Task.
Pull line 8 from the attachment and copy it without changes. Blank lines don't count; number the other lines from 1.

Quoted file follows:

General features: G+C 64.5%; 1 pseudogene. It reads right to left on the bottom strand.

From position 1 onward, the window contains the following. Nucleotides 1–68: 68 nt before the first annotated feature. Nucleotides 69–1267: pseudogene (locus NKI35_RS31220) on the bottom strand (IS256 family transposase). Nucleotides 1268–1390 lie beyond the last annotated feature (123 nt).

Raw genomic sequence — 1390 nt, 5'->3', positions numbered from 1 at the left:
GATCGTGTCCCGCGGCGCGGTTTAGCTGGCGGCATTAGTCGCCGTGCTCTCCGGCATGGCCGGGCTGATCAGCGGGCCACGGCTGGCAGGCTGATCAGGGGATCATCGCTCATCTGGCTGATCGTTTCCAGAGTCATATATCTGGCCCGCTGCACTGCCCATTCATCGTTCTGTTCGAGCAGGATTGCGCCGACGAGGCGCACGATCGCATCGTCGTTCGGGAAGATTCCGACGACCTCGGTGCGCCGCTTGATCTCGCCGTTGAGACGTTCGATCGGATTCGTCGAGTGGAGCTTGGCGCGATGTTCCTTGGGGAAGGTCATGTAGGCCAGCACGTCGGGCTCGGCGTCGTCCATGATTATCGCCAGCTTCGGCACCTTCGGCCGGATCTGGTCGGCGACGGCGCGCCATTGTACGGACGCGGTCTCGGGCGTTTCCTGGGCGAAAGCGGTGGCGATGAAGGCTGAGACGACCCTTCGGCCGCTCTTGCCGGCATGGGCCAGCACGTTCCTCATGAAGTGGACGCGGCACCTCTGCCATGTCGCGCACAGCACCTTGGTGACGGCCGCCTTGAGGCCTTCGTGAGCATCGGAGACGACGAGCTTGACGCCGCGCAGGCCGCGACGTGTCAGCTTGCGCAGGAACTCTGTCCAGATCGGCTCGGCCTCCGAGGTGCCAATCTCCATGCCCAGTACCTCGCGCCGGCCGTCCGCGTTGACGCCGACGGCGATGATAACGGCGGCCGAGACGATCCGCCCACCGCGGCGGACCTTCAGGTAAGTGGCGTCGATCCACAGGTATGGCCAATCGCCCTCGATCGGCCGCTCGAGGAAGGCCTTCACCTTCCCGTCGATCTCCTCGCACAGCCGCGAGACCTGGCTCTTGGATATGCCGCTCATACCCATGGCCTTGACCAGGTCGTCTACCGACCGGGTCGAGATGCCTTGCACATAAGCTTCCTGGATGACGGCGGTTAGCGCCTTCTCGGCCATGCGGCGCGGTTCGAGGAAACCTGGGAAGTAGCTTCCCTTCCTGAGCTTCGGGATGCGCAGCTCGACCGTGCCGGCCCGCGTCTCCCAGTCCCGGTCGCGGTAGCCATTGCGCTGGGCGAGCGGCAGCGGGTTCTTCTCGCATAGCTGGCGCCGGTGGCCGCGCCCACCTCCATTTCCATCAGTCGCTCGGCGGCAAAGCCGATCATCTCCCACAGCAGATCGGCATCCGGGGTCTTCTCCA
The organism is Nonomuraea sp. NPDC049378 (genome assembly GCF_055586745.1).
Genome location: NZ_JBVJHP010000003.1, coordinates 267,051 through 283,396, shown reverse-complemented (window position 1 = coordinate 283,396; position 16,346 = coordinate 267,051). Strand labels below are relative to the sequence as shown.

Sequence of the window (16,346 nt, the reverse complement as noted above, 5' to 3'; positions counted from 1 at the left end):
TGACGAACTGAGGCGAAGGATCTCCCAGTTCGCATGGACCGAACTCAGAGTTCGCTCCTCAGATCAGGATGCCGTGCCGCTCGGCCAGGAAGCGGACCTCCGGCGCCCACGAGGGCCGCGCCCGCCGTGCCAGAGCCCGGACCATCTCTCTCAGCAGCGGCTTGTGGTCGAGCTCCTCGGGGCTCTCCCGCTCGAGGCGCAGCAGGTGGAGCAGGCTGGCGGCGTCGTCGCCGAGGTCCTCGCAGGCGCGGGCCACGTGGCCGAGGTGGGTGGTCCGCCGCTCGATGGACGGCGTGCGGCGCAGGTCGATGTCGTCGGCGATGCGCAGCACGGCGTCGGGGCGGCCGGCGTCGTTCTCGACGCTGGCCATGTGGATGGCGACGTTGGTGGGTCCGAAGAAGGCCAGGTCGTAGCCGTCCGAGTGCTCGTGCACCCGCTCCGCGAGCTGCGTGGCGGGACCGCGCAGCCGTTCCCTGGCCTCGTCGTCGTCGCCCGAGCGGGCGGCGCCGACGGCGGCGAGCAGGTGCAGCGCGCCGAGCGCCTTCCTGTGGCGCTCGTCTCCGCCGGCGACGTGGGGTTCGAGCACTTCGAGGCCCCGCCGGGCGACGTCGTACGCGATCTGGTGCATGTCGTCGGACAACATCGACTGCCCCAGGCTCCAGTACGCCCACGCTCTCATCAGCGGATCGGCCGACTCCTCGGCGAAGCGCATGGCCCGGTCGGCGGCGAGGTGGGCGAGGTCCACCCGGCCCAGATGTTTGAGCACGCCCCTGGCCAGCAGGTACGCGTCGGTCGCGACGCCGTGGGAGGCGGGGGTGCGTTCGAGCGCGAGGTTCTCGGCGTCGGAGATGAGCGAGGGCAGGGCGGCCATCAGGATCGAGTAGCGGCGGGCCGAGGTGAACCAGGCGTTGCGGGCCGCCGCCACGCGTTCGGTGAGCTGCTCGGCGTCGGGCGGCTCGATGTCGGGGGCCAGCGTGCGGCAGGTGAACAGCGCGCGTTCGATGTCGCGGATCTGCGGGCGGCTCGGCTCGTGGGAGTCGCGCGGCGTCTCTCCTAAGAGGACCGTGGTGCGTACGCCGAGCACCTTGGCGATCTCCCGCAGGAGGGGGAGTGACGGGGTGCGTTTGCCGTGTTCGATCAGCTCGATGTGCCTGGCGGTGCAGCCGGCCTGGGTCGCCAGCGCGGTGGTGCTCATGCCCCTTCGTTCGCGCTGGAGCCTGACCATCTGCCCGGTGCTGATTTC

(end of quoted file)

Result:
TGACGAACTGAGGCGAAGGATCTCCCAGTTCGCATGGACCGAACTCAGAGTTCGCTCCTCAGATCAGGATGCCGTGCCGCTCGGCCAGGAAGCGGACCTCCGGCGCCCACGAGGGCCGCGCCCGCCGTGCCAGAGCCCGGACCATCTCTCTCAGCAGCGGCTTGTGGTCGAGCTCCTCGGGGCTCTCCCGCTCGAGGCGCAGCAGGTGGAGCAGGCTGGCGGCGTCGTCGCCGAGGTCCTCGCAGGCGCGGGCCACGTGGCCGAGGTGGGTGGTCCGCCGCTCGATGGACGGCGTGCGGCGCAGGTCGATGTCGTCGGCGATGCGCAGCACGGCGTCGGGGCGGCCGGCGTCGTTCTCGACGCTGGCCATGTGGATGGCGACGTTGGTGGGTCCGAAGAAGGCCAGGTCGTAGCCGTCCGAGTGCTCGTGCACCCGCTCCGCGAGCTGCGTGGCGGGACCGCGCAGCCGTTCCCTGGCCTCGTCGTCGTCGCCCGAGCGGGCGGCGCCGACGGCGGCGAGCAGGTGCAGCGCGCCGAGCGCCTTCCTGTGGCGCTCGTCTCCGCCGGCGACGTGGGGTTCGAGCACTTCGAGGCCCCGCCGGGCGACGTCGTACGCGATCTGGTGCATGTCGTCGGACAACATCGACTGCCCCAGGCTCCAGTACGCCCACGCTCTCATCAGCGGATCGGCCGACTCCTCGGCGAAGCGCATGGCCCGGTCGGCGGCGAGGTGGGCGAGGTCCACCCGGCCCAGATGTTTGAGCACGCCCCTGGCCAGCAGGTACGCGTCGGTCGCGACGCCGTGGGAGGCGGGGGTGCGTTCGAGCGCGAGGTTCTCGGCGTCGGAGATGAGCGAGGGCAGGGCGGCCATCAGGATCGAGTAGCGGCGGGCCGAGGTGAACCAGGCGTTGCGGGCCGCCGCCACGCGTTCGGTGAGCTGCTCGGCGTCGGGCGGCTCGATGTCGGGGGCCAGCGTGCGGCAGGTGAACAGCGCGCGTTCGATGTCGCGGATCTGCGGGCGGCTCGGCTCGTGGGAGTCGCGCGGCGTCTCTCCTAAGAGGACCGTGGTGCGTACGCCGAGCACCTTGGCGATCTCCCGCAGGAGGGGGAGTGACGGGGTGCGTTTGCCGTGTTCGATCAGCTCGATGTGCCTGGCGGTGCAGCCGGCCTGGGTCGCCAGCGCGGTGGTGCTCATGCCCCTTCGTTCGCGCTGGAGCCTGACCATCTGCCCGGTGCTGATTTC